Approaching Fall

by Ferdi De Ville

Slowly but surely everyone is returning from the summer holidays and getting back to business. For politicians and observers involved in the euro crisis, the long vacation was more tranquil than expected. The open-return flight tickets of politicians did not have to be used preliminary and observers could feel increasingly relaxed at not looking at their smart phones for some time. This welcome time-out was to a large extent thanks to the famous ‘it will be enough’ speech held by Mario Draghi at the end of July in which he declared that the ECB would do everything that is within its mandate to safeguard the euro; including interpreting that mandate broadly.

However, the coming weeks and months promise to be very hectic again. Eurozone leaders will have to be creative once more in developing solutions to unexpected crises and observers will need to learn to understand and use the acronyms and expressions the decision-makers come up with (I recently added OMT and sterilisation to my euro crisis dictionary). Let me use my first blog after the break to set out what is to come and to be expected in the first months of the second half of this year.

September has begun with, again, all the spotlights on the ECB President who outlined the details of its bond buying programme. Judged by the positive reaction by markets and most observers (and the absence of negative reactions by eurozone heads of state or government), it seems that the euro has convincingly taken this first post-summer hurdle. This measure may make what is to come also more manageable. And lots is to come, all steeped in uncertainty.

On 12 September, the Dutch hold general elections on the same day that the German Constitutional Court is to decide if the European Stability Mechanism and the Fiscal Compact violate German basic law. It is widely expected that Karlsruhe will not obstruct the euro crisis resolution, but the details of its argumentation may further limit the manoeuvring room for Merkel. The Dutch elections are unpredictable, the latest polls forecasting that a part of the electorate is returning from the political extremes to the centre. Anyhow, it will be important for the further course of the crisis if the next Dutch government will be more or less flexible towards further support for ailing countries. If, after Finland, the government will further harden its stance, it might become extremely thorny for the eurozone to find the necessary compromises in new emergency situations that will surely pop up in the coming months.

In the beginning of October the troika will submit its new report on Greece on which the extension of its support programme (and thus its survival as a euro member) depends. Much speculation and diverging statements have already been made in anticipation of this report (examples here and here).

In the meantime, it is much expected that Spain will in one way or another have to apply to the rescue mechanism. This has the positive effect of making it eligible for ECB support, but the downside is that it will be subjected to strict conditions that may cause further domestic social unrest. Italy still seems to have a chance to escape this scenario, although reform fatigue and political posturing in the run-up to the elections may quickly change this.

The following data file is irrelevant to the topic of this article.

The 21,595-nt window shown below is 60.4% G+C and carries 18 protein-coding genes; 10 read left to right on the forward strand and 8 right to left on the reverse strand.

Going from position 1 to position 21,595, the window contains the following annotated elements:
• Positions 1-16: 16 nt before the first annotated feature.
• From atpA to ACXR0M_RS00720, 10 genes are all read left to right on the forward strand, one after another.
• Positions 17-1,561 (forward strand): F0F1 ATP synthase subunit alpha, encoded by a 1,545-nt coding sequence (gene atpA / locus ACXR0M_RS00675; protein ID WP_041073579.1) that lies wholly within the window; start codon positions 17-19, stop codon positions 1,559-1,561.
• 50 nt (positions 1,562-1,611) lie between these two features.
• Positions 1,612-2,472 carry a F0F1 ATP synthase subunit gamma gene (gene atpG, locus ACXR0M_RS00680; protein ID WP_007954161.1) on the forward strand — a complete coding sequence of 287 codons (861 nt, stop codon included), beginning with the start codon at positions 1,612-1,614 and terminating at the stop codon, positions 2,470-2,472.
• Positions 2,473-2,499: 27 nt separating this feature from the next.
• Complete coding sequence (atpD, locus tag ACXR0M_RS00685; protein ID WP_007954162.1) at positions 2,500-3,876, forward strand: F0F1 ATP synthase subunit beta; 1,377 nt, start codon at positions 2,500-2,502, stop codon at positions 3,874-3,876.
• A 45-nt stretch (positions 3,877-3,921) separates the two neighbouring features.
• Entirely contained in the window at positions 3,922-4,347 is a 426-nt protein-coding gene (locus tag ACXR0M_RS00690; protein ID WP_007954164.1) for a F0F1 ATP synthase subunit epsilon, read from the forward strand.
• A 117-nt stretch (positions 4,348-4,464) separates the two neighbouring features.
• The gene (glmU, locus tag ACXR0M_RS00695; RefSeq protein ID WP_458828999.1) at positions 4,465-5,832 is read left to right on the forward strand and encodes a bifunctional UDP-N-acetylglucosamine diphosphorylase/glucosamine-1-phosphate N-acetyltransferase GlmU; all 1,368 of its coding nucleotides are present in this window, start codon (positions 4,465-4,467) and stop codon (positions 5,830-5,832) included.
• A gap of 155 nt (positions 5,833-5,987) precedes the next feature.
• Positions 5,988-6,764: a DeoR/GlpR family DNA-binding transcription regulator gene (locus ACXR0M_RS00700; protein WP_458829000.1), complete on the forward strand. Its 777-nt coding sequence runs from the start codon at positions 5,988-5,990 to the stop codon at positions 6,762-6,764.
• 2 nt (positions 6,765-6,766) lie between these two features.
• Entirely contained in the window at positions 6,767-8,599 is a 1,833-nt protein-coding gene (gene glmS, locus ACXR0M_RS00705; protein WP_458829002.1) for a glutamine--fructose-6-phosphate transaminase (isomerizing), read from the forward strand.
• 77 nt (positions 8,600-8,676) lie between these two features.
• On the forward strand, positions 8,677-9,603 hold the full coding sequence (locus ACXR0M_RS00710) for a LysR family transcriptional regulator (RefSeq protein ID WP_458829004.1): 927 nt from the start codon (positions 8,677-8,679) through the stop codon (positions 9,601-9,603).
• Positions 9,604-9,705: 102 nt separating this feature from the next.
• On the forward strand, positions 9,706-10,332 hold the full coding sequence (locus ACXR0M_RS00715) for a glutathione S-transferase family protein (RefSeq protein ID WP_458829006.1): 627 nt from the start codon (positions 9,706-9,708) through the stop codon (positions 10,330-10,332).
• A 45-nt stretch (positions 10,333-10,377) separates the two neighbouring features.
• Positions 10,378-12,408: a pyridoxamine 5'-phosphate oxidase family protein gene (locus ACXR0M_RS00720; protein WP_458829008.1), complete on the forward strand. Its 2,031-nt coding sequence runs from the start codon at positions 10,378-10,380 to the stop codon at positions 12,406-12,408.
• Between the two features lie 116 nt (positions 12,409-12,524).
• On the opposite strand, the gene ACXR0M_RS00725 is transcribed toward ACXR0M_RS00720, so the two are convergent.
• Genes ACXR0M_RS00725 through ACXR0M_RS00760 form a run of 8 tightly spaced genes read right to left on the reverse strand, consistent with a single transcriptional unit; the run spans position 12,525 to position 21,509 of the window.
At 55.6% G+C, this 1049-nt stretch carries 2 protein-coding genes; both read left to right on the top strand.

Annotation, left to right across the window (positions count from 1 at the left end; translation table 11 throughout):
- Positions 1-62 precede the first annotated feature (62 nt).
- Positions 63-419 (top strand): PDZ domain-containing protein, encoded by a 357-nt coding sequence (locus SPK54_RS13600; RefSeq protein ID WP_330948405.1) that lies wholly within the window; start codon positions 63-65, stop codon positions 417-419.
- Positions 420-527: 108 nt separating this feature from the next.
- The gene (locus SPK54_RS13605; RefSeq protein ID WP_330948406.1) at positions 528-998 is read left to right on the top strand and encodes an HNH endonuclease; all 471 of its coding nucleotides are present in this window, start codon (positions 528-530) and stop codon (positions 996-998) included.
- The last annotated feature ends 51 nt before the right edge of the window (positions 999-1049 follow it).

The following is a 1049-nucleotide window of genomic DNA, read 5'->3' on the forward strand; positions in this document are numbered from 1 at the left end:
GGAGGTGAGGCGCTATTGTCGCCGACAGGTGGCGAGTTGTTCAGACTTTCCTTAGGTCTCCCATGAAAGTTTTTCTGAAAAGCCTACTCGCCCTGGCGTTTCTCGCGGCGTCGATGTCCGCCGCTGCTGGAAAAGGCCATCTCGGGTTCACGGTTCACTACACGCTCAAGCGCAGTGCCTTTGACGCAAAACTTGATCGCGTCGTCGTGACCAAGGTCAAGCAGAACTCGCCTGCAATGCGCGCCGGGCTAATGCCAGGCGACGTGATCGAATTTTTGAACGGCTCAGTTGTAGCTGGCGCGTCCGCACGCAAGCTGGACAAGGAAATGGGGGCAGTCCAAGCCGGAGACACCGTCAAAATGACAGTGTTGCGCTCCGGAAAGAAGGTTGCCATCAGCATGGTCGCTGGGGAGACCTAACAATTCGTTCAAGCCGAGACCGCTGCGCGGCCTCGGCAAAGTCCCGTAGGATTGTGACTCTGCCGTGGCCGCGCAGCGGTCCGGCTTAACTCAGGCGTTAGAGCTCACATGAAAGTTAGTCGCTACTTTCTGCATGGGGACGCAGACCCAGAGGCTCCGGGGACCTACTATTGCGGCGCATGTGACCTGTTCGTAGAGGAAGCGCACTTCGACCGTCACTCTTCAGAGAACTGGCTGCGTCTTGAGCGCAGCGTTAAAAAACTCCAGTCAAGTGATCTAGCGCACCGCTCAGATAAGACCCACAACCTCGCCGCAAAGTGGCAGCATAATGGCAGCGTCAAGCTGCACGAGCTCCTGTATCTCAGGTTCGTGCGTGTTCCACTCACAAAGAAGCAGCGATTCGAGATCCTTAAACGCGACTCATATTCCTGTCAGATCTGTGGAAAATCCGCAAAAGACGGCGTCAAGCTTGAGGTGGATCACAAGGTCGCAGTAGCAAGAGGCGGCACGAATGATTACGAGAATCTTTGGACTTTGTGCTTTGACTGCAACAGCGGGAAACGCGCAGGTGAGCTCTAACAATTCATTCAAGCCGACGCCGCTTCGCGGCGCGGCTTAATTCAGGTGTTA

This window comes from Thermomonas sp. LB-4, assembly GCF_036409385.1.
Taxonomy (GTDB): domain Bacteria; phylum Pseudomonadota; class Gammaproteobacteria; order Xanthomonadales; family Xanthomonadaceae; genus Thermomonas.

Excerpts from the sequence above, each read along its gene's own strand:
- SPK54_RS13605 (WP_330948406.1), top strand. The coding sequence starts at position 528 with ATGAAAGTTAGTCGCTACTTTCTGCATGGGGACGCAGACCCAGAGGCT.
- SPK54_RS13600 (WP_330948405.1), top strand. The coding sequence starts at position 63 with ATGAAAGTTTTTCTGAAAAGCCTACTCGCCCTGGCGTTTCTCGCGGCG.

Apart from these ‘big occasions’ that may each become a large incident derailing the euro, much conflict can be expected in filling in the details of some important agreements-in-principle that have been taken before the summer. Most important is fleshing out the banking union. A clash between Germany and the Commission is building up, with the first wanting to limit supranational oversight to multinational, systemically important banks, and the second (referring to problematic cases as Northern Rock, Dexia and Bankia) insisting on including all banks. Later in October, Draghi, Van Rompuy, Barroso and Rehn will present their interim report on how to complete the Economic and Monetary Union.

After the presentation of the ECB’s bond-buying plan, my safest bet would be that we are in for a(nother) fall full of mini- and mega-crises and summits-of-the-not-so-final-chance. Problems in (at least) Greece, Portugal and Cyprus will turn out to be worse than currently known (or acknowledged). Spain will have to eat humble pie and Italy will have show uncharacteristic political determination and stability. The space for compromise between German demands and Greek willingness for more austerity in exchange for money is extremely limited. And finding consensus between Germany and France on abandoning economic sovereignty, between the Commission and Germany on banking union and between northern and southern Europe on solidarity and responsibility in fiscal union will be extremely challenging. Every test contains the possibility of failure. But I think the euro will stand not fall. And that, notwithstanding the continuous reciprocal condemnations and provocations, even Greece will still be part of the eurozone when we start the Christmas holidays.

This brings me to the intriguing question, raised by my colleague Hendrik Vos, of when we will precisely decide that the eurocrisis is over?

To be continued.

Dr. Ferdi De Ville is assistant professor at the Centre for EU Studies, Department of Political Science, Ghent University where he teaches and writes on economic and monetary union and the euro crisis.